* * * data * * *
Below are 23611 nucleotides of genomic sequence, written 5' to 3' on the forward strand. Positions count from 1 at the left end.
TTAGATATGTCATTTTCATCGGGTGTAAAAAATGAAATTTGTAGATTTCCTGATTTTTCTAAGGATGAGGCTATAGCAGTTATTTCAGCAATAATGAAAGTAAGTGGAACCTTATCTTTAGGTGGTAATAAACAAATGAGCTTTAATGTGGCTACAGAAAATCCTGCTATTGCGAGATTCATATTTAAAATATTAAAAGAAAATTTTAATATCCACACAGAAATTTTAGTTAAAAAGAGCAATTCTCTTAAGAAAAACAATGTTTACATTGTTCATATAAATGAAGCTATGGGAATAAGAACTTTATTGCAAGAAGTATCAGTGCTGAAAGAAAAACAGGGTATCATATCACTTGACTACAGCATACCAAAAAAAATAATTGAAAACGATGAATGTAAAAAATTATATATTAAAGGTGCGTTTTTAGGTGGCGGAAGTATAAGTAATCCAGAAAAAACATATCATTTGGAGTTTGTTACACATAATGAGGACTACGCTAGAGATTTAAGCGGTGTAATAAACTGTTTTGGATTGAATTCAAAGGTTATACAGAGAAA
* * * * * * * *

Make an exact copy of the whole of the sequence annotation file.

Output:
Below are 23611 nucleotides of genomic sequence, written 5' to 3' on the forward strand. Positions count from 1 at the left end.
TTAGATATGTCATTTTCATCGGGTGTAAAAAATGAAATTTGTAGATTTCCTGATTTTTCTAAGGATGAGGCTATAGCAGTTATTTCAGCAATAATGAAAGTAAGTGGAACCTTATCTTTAGGTGGTAATAAACAAATGAGCTTTAATGTGGCTACAGAAAATCCTGCTATTGCGAGATTCATATTTAAAATATTAAAAGAAAATTTTAATATCCACACAGAAATTTTAGTTAAAAAGAGCAATTCTCTTAAGAAAAACAATGTTTACATTGTTCATATAAATGAAGCTATGGGAATAAGAACTTTATTGCAAGAAGTATCAGTGCTGAAAGAAAAACAGGGTATCATATCACTTGACTACAGCATACCAAAAAAAATAATTGAAAACGATGAATGTAAAAAATTATATATTAAAGGTGCGTTTTTAGGTGGCGGAAGTATAAGTAATCCAGAAAAAACATATCATTTGGAGTTTGTTACACATAATGAGGACTACGCTAGAGATTTAAGCGGTGTAATAAACTGTTTTGGATTGAATTCAAAGGTTATACAGAGAAA